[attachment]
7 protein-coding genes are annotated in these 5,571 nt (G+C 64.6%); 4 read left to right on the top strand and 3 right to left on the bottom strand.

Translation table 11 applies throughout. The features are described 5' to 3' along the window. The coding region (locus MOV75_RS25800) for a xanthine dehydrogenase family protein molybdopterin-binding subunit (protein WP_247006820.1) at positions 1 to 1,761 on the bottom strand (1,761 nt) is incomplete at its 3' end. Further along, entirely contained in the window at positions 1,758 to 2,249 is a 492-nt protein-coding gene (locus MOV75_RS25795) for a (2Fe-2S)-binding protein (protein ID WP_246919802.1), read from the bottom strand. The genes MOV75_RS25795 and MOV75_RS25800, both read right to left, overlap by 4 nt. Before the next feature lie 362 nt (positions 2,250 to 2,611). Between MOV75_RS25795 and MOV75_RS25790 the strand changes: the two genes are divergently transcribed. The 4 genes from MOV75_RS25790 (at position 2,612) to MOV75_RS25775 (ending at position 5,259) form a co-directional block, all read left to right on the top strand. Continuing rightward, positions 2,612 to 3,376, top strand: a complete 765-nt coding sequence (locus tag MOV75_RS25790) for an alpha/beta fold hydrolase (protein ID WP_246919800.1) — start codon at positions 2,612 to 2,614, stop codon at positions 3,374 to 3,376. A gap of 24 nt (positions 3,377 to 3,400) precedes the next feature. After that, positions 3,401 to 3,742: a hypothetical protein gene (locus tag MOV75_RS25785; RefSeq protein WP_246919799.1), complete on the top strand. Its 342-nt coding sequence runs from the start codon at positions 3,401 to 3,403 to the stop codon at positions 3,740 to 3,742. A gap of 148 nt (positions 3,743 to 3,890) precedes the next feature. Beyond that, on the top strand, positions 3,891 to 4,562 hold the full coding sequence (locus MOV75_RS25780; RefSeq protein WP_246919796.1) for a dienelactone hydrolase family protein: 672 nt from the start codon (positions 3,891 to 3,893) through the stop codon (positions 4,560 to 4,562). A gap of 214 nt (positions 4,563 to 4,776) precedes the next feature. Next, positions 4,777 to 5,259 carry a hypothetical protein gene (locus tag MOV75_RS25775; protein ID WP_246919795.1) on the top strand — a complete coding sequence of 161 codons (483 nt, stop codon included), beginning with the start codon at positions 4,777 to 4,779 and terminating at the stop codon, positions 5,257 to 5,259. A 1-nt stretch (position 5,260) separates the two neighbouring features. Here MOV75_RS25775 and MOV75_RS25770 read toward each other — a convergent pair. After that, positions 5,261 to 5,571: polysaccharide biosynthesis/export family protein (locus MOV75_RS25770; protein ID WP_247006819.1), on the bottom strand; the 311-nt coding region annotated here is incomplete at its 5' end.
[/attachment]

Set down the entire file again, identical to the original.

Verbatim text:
7 protein-coding genes are annotated in these 5,571 nt (G+C 64.6%); 4 read left to right on the top strand and 3 right to left on the bottom strand.

Translation table 11 applies throughout. The features are described 5' to 3' along the window. The coding region (locus MOV75_RS25800) for a xanthine dehydrogenase family protein molybdopterin-binding subunit (protein WP_247006820.1) at positions 1 to 1,761 on the bottom strand (1,761 nt) is incomplete at its 3' end. Further along, entirely contained in the window at positions 1,758 to 2,249 is a 492-nt protein-coding gene (locus MOV75_RS25795) for a (2Fe-2S)-binding protein (protein ID WP_246919802.1), read from the bottom strand. The genes MOV75_RS25795 and MOV75_RS25800, both read right to left, overlap by 4 nt. Before the next feature lie 362 nt (positions 2,250 to 2,611). Between MOV75_RS25795 and MOV75_RS25790 the strand changes: the two genes are divergently transcribed. The 4 genes from MOV75_RS25790 (at position 2,612) to MOV75_RS25775 (ending at position 5,259) form a co-directional block, all read left to right on the top strand. Continuing rightward, positions 2,612 to 3,376, top strand: a complete 765-nt coding sequence (locus tag MOV75_RS25790) for an alpha/beta fold hydrolase (protein ID WP_246919800.1) — start codon at positions 2,612 to 2,614, stop codon at positions 3,374 to 3,376. A gap of 24 nt (positions 3,377 to 3,400) precedes the next feature. After that, positions 3,401 to 3,742: a hypothetical protein gene (locus tag MOV75_RS25785; RefSeq protein WP_246919799.1), complete on the top strand. Its 342-nt coding sequence runs from the start codon at positions 3,401 to 3,403 to the stop codon at positions 3,740 to 3,742. A gap of 148 nt (positions 3,743 to 3,890) precedes the next feature. Beyond that, on the top strand, positions 3,891 to 4,562 hold the full coding sequence (locus MOV75_RS25780; RefSeq protein WP_246919796.1) for a dienelactone hydrolase family protein: 672 nt from the start codon (positions 3,891 to 3,893) through the stop codon (positions 4,560 to 4,562). A gap of 214 nt (positions 4,563 to 4,776) precedes the next feature. Next, positions 4,777 to 5,259 carry a hypothetical protein gene (locus tag MOV75_RS25775; protein ID WP_246919795.1) on the top strand — a complete coding sequence of 161 codons (483 nt, stop codon included), beginning with the start codon at positions 4,777 to 4,779 and terminating at the stop codon, positions 5,257 to 5,259. A 1-nt stretch (position 5,260) separates the two neighbouring features. Here MOV75_RS25775 and MOV75_RS25770 read toward each other — a convergent pair. After that, positions 5,261 to 5,571: polysaccharide biosynthesis/export family protein (locus MOV75_RS25770; protein ID WP_247006819.1), on the bottom strand; the 311-nt coding region annotated here is incomplete at its 5' end.